Callback for logging metrics on each iteration

Because in a normal train process keras framework give us the training metrics (accuracy, loss) at the end of each epoch, we need to create a function for getting it on each ‘iteration’ or ‘batch’. Remember that one epoch has ‘n’ iterations, and each iterarion uses a ‘batch’ of ‘m’ images.

The next function is an R6 Class function based on the kerasCallback functions and will log the accuracy and loss into the LogMetrics object at the end of each batch. This is usefull because implementing this piece of code you will have more control how the cyclic learning rate works on each iteration.

Callbacks for changing the learning rate on each iteration

We need also to define three more callbacks functions:

  • callback_lr_init: will set the counter to zero and clear the learning rate history lr_hist and iteration history iter_hist
  • callback_lr_set: will set the learning rate according to the l_rate vector for each iteration
  • callback_lr_log: will log the learning rate value and iteration number at the objects: lr_hist and iter_hist

These functions must be embedded into the callback_lambda() function as you can see below.

Finding the best learning rates boundaries

Learning rate is one of the most important hyperparameter for training a neural network. So it’s very important to know before starting a full trainning process, in which ranges the network converges and diverges. In order to find the best learning rate boundaries you can follow the methodology of this paper, which describes that is very easy and you will only need to spend only a few epochs.

For doing that, We will train the model only five epochs (epochs_find_LR is set to 5 in this example). We also will increase the learning rate on each iteration until the maximum value of learning rate, defined by lr_max, is allowed.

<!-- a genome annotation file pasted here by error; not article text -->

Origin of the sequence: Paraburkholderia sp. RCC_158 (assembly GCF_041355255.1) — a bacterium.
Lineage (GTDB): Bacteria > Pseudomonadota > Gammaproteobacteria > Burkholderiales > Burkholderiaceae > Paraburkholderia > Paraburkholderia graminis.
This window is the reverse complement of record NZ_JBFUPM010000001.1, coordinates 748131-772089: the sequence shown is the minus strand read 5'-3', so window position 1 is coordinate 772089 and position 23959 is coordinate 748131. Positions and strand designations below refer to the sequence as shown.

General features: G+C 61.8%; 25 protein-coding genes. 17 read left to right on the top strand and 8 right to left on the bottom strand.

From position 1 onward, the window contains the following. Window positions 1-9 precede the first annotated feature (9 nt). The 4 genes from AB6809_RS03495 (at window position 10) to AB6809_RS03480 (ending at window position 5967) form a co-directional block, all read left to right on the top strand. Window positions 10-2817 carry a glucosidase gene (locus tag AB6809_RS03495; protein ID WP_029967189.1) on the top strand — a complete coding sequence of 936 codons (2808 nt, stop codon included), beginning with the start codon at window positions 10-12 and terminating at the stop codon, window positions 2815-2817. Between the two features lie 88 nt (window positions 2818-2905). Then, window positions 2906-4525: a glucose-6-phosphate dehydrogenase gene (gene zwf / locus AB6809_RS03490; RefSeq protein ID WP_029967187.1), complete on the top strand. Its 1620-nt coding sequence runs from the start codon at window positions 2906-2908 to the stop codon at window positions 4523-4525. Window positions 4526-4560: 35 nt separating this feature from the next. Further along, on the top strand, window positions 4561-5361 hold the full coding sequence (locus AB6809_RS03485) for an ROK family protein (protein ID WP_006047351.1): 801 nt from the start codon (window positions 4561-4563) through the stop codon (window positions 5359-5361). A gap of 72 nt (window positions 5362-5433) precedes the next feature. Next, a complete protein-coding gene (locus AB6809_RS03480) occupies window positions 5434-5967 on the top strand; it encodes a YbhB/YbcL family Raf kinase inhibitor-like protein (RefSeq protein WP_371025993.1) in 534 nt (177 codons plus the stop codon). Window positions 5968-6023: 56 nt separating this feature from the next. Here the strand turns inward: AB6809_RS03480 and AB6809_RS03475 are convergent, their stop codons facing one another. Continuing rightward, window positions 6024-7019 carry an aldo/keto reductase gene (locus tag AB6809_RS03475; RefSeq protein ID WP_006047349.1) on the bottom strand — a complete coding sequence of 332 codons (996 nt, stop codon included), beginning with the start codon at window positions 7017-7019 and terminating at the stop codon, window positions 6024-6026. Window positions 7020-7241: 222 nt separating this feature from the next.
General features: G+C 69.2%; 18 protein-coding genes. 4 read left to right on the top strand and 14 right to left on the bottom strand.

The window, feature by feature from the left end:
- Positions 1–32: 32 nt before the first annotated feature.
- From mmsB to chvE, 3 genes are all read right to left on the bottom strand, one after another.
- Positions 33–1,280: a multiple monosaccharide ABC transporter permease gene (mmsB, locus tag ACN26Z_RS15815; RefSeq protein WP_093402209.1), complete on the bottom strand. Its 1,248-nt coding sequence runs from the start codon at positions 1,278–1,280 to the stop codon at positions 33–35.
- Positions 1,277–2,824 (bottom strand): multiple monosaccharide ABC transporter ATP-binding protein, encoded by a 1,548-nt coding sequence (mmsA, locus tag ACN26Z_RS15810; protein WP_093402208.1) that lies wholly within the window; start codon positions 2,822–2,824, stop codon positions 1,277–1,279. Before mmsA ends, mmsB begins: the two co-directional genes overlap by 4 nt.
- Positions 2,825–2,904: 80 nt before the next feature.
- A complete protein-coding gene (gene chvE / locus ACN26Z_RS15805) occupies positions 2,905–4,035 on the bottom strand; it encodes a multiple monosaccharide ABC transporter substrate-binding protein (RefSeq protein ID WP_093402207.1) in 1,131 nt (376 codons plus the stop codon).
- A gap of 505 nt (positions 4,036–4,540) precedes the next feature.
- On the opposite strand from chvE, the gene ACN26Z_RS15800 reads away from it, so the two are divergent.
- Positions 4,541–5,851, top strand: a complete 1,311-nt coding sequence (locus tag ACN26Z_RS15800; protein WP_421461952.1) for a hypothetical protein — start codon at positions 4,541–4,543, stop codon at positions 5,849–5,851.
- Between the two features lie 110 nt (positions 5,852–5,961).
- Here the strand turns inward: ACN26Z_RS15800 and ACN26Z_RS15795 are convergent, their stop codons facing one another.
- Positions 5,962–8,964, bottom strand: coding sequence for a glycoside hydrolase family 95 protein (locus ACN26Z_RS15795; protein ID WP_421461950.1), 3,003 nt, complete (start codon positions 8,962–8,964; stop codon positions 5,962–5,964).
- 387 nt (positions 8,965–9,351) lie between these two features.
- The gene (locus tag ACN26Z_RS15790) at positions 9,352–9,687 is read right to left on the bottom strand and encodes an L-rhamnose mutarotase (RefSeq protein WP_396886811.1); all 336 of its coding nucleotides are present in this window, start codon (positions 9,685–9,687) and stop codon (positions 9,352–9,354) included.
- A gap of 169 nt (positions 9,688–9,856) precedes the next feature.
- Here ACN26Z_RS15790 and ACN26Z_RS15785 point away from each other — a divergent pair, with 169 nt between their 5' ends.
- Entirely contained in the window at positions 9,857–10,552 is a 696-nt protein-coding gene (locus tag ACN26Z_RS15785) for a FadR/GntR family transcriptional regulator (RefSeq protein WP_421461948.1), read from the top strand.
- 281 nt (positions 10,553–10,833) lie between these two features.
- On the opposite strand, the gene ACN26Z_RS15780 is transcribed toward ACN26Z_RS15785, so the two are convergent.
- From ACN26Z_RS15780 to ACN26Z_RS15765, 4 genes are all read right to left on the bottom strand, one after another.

In the next code, the learning rate will be increased from 0 to lr_max using an exponential function.

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Next, we need to init the callback_log_acc_lr and the model. After that, we will train the model using 5 epochs for finding the learning rate boundaries.

Notice, in the code below how the callback functions are implemented using callbacks=list(callback_lr, callback_logger, callback_log_acc). By this way we are telling keras to execute the callback functions on each iteration of the training process.

After finished, we can plot the accuracy against learning rate curve.

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For a better understanding, we can smooth the previous curve using a rolling average of 100, and add the boundaries of the learning rate. Between this range, we must expect that our network will be able to increase the accuracy, as you can see the network starts to learn around 8e-6 and finish around 2e-3.

So, adding a safety margin we can set the learning rate boundaries to Learning_rate_l = 2e-5 (blue line) and Learning_rate_h = 8e-4 (red line).

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Training the model: low LR

Next, we will train the model over 75 epoch using a constant learning rate value of Learning_rate_l = 2e-5 that corresponds to the lower learning rate value found before.

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As you can see, the accuracy over each iteration is increasing.

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Training the model: high LR

Now we can train the model using the higher learning rate boundary of Learning_rate_h = 8e-4.

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As you can see the accuracy increases quickly and achieves a better performance at the end of the training. This behaviour can be different using other network configurations or hyperparameters. Sometimes training in the higher zone of the learning rate boundaries, the model starts increassing the accuracy and then at a given point, the accuracy comes down. In this case it could be a good strategy to stop the training when accuracy changes the trend.

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Training the model: high LR (with decay)